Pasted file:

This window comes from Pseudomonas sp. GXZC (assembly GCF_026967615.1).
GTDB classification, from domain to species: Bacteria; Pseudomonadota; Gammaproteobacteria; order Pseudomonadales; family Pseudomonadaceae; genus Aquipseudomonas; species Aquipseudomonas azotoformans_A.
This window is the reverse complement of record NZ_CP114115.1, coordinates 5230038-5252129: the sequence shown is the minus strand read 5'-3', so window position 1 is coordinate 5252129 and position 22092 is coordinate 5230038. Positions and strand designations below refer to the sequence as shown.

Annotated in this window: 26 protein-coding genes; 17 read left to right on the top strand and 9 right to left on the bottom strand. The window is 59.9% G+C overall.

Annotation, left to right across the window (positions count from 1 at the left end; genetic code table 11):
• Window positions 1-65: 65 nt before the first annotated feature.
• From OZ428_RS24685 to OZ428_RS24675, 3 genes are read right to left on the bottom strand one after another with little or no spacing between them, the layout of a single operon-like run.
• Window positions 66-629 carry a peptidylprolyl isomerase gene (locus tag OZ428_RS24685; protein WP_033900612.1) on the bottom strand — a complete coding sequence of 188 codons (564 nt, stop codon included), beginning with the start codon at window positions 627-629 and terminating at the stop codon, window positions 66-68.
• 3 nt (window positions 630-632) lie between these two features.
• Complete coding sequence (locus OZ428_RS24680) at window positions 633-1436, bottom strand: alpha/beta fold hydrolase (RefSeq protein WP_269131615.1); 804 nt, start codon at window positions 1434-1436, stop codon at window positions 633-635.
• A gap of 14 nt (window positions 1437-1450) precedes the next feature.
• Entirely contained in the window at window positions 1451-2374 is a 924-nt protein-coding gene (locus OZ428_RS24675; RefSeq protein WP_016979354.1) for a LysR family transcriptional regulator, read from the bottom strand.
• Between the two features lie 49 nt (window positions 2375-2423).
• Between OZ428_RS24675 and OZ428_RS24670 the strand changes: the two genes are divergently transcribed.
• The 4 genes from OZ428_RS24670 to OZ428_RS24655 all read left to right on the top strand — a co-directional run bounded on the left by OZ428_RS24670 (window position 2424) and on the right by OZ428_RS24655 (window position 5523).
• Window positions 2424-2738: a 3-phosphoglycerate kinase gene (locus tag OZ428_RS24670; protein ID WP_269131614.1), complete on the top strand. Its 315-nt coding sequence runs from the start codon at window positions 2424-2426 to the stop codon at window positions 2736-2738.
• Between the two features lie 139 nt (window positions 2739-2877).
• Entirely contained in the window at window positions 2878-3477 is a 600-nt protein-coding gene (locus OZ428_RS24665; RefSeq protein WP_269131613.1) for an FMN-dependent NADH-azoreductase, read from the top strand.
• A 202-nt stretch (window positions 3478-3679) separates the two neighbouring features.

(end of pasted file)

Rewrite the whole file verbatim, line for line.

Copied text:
This window comes from Pseudomonas sp. GXZC (assembly GCF_026967615.1).
GTDB classification, from domain to species: Bacteria; Pseudomonadota; Gammaproteobacteria; order Pseudomonadales; family Pseudomonadaceae; genus Aquipseudomonas; species Aquipseudomonas azotoformans_A.
This window is the reverse complement of record NZ_CP114115.1, coordinates 5230038-5252129: the sequence shown is the minus strand read 5'-3', so window position 1 is coordinate 5252129 and position 22092 is coordinate 5230038. Positions and strand designations below refer to the sequence as shown.

Annotated in this window: 26 protein-coding genes; 17 read left to right on the top strand and 9 right to left on the bottom strand. The window is 59.9% G+C overall.

Annotation, left to right across the window (positions count from 1 at the left end; genetic code table 11):
• Window positions 1-65: 65 nt before the first annotated feature.
• From OZ428_RS24685 to OZ428_RS24675, 3 genes are read right to left on the bottom strand one after another with little or no spacing between them, the layout of a single operon-like run.
• Window positions 66-629 carry a peptidylprolyl isomerase gene (locus tag OZ428_RS24685; protein WP_033900612.1) on the bottom strand — a complete coding sequence of 188 codons (564 nt, stop codon included), beginning with the start codon at window positions 627-629 and terminating at the stop codon, window positions 66-68.
• 3 nt (window positions 630-632) lie between these two features.
• Complete coding sequence (locus OZ428_RS24680) at window positions 633-1436, bottom strand: alpha/beta fold hydrolase (RefSeq protein WP_269131615.1); 804 nt, start codon at window positions 1434-1436, stop codon at window positions 633-635.
• A gap of 14 nt (window positions 1437-1450) precedes the next feature.
• Entirely contained in the window at window positions 1451-2374 is a 924-nt protein-coding gene (locus OZ428_RS24675; RefSeq protein WP_016979354.1) for a LysR family transcriptional regulator, read from the bottom strand.
• Between the two features lie 49 nt (window positions 2375-2423).
• Between OZ428_RS24675 and OZ428_RS24670 the strand changes: the two genes are divergently transcribed.
• The 4 genes from OZ428_RS24670 to OZ428_RS24655 all read left to right on the top strand — a co-directional run bounded on the left by OZ428_RS24670 (window position 2424) and on the right by OZ428_RS24655 (window position 5523).
• Window positions 2424-2738: a 3-phosphoglycerate kinase gene (locus tag OZ428_RS24670; protein ID WP_269131614.1), complete on the top strand. Its 315-nt coding sequence runs from the start codon at window positions 2424-2426 to the stop codon at window positions 2736-2738.
• Between the two features lie 139 nt (window positions 2739-2877).
• Entirely contained in the window at window positions 2878-3477 is a 600-nt protein-coding gene (locus OZ428_RS24665; RefSeq protein WP_269131613.1) for an FMN-dependent NADH-azoreductase, read from the top strand.
• A 202-nt stretch (window positions 3478-3679) separates the two neighbouring features.